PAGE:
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post #9 of 16 Old 11-22-2012, 09:46 PM
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Finn I think clicker training can benefit just about any horse in the world, including yours. So long as you follow the rules of it and maintain the horse's manners and follow through on the training completely- this is not good for half training as it can cause bad habits if you don't follow through on it all. So if you teach any skill, teach it and build on it, don't ever reward behavior you don't want to see more of. This sounds obvious but it so often doesn't happen- people feeding horses so they'll shut up, they've just taught them being loud gets food.
So if your commited it could be incredibly beneficial :)
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post #10 of 16 Old 11-22-2012, 10:01 PM Thread Starter
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Punk, oh ok thanks! So say I'm teaching my horse to come from anywhere in the ring(so that he does it when I go to catch him in the pasture). Do I first wait for him to come to me feed him a treat make a click sound then make him repeat it? Until every time I click he comes? So if I were to somehow accomplish that how would as you say "build on it"? Maybe I'm over thinking it? But if I use the same clicking sound to 'fix' every problem wouldn't he get confused as to what Im asking because he knows that I have made that sound with several other issues. I'm a bit confused as to what you actually do. I hear stories on how it helped other people and what it is (positive reinforcement) but I would love to read examples as to what they did specifically step by step. It may be long but I would rather read a lot and do a lot then just winging it. This would be much appreciated not only by Tank but by anyone. Now the article that Punk gave me was great but I would really like to read some real-life examples as to what someone did I repeat step by step. Thanx!!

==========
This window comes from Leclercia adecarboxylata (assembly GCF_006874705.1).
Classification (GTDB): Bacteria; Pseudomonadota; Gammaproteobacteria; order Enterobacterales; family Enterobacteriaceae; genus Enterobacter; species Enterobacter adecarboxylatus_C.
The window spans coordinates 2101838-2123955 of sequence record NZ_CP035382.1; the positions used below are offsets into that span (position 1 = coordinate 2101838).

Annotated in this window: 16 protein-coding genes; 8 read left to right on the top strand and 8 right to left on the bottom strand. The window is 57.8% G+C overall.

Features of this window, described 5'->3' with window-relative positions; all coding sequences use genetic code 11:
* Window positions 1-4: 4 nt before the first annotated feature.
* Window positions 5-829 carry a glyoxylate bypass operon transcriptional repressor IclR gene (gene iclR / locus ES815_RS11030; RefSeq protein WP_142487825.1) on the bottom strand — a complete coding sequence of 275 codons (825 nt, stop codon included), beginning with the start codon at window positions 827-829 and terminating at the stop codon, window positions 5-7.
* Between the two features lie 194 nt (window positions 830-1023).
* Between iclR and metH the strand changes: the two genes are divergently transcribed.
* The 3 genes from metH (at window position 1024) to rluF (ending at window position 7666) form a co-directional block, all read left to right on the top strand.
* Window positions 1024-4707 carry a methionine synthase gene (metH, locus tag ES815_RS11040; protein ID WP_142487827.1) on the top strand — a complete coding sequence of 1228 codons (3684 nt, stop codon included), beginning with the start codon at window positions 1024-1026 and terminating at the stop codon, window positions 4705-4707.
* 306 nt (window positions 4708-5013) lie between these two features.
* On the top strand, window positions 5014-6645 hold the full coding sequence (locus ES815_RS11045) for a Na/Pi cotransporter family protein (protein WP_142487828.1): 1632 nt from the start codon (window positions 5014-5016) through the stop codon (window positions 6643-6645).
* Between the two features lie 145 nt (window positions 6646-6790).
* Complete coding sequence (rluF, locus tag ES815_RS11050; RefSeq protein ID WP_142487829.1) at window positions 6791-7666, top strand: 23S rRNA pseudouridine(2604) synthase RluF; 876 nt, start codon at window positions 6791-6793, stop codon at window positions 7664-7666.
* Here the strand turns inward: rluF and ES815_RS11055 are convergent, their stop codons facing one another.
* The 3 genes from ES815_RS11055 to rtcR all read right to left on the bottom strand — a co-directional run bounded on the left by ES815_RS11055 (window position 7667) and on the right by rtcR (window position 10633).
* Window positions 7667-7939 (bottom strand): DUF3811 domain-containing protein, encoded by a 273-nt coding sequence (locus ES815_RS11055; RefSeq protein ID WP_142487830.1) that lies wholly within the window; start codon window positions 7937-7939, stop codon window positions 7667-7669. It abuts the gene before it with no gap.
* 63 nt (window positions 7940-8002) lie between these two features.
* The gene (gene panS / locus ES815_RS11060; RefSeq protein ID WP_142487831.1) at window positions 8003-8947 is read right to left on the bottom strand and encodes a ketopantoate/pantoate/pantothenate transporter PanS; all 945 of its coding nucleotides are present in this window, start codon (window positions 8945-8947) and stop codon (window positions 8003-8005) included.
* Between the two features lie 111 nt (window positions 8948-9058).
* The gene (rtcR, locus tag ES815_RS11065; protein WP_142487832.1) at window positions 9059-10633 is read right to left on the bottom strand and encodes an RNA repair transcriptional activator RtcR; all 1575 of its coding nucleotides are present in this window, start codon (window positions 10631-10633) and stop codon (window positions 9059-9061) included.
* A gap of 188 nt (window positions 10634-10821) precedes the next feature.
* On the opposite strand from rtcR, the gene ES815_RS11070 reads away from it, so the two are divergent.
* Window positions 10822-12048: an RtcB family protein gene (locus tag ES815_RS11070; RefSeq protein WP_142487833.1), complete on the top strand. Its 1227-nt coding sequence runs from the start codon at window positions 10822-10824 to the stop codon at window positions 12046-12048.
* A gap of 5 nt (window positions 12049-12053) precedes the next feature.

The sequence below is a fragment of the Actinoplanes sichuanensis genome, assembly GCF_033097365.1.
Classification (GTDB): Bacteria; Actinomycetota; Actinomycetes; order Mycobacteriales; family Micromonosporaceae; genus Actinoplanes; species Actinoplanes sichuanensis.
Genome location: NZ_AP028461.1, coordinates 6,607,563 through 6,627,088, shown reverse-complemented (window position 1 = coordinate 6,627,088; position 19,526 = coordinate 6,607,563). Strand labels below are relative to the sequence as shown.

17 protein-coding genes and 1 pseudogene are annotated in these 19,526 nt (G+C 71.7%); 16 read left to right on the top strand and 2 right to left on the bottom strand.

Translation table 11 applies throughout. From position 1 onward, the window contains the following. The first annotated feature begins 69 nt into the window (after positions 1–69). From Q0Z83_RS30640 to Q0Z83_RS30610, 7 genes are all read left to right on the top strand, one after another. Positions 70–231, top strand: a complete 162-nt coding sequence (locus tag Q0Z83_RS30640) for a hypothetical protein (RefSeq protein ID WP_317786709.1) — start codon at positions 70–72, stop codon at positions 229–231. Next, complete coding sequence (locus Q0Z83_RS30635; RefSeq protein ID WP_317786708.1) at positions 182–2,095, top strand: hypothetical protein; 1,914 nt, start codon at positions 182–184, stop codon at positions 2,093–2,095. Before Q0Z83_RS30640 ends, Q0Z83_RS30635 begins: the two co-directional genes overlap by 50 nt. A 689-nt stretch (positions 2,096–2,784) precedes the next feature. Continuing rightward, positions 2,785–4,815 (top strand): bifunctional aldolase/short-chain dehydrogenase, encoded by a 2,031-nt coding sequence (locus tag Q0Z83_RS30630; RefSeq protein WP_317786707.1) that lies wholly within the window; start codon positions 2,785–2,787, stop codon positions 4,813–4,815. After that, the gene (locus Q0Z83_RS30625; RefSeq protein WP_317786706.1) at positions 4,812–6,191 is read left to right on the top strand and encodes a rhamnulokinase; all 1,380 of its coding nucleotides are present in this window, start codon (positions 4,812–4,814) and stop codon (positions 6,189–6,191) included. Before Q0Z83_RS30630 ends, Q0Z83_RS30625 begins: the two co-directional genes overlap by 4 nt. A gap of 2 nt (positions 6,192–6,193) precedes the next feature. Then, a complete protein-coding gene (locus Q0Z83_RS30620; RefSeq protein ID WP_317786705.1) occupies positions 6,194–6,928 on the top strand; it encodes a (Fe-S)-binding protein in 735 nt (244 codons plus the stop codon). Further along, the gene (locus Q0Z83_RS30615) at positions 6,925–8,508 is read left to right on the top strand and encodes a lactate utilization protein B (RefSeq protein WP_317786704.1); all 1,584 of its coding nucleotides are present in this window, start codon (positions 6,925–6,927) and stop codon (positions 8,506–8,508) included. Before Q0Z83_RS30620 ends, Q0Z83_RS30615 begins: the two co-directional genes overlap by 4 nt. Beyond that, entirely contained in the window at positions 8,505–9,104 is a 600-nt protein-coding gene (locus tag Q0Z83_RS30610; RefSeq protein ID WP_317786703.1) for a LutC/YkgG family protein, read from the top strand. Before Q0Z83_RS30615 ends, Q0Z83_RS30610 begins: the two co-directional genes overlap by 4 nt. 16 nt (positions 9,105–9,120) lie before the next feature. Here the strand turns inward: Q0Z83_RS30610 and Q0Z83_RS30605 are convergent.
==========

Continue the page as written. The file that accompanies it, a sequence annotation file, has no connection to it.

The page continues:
Cash&Finnegan
If your horse says no, you either asked the wrong question, or asked the question wrong-Pat Parelli